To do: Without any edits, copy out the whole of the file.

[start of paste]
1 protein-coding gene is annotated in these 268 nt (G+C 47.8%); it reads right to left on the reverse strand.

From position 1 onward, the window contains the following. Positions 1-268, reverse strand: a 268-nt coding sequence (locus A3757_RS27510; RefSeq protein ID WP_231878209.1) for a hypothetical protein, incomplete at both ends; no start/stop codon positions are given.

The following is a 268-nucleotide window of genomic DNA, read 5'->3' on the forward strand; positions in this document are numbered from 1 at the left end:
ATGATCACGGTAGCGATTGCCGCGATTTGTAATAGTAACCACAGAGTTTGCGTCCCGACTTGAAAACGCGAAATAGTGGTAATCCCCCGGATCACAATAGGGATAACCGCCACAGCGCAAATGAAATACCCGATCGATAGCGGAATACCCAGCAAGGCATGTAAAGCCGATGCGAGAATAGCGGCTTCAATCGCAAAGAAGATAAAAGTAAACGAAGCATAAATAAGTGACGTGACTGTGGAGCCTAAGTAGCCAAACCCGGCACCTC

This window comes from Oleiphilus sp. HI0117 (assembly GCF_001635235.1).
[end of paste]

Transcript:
1 protein-coding gene is annotated in these 268 nt (G+C 47.8%); it reads right to left on the reverse strand.

From position 1 onward, the window contains the following. Positions 1-268, reverse strand: a 268-nt coding sequence (locus A3757_RS27510; RefSeq protein ID WP_231878209.1) for a hypothetical protein, incomplete at both ends; no start/stop codon positions are given.

The following is a 268-nucleotide window of genomic DNA, read 5'->3' on the forward strand; positions in this document are numbered from 1 at the left end:
ATGATCACGGTAGCGATTGCCGCGATTTGTAATAGTAACCACAGAGTTTGCGTCCCGACTTGAAAACGCGAAATAGTGGTAATCCCCCGGATCACAATAGGGATAACCGCCACAGCGCAAATGAAATACCCGATCGATAGCGGAATACCCAGCAAGGCATGTAAAGCCGATGCGAGAATAGCGGCTTCAATCGCAAAGAAGATAAAAGTAAACGAAGCATAAATAAGTGACGTGACTGTGGAGCCTAAGTAGCCAAACCCGGCACCTC

This window comes from Oleiphilus sp. HI0117 (assembly GCF_001635235.1).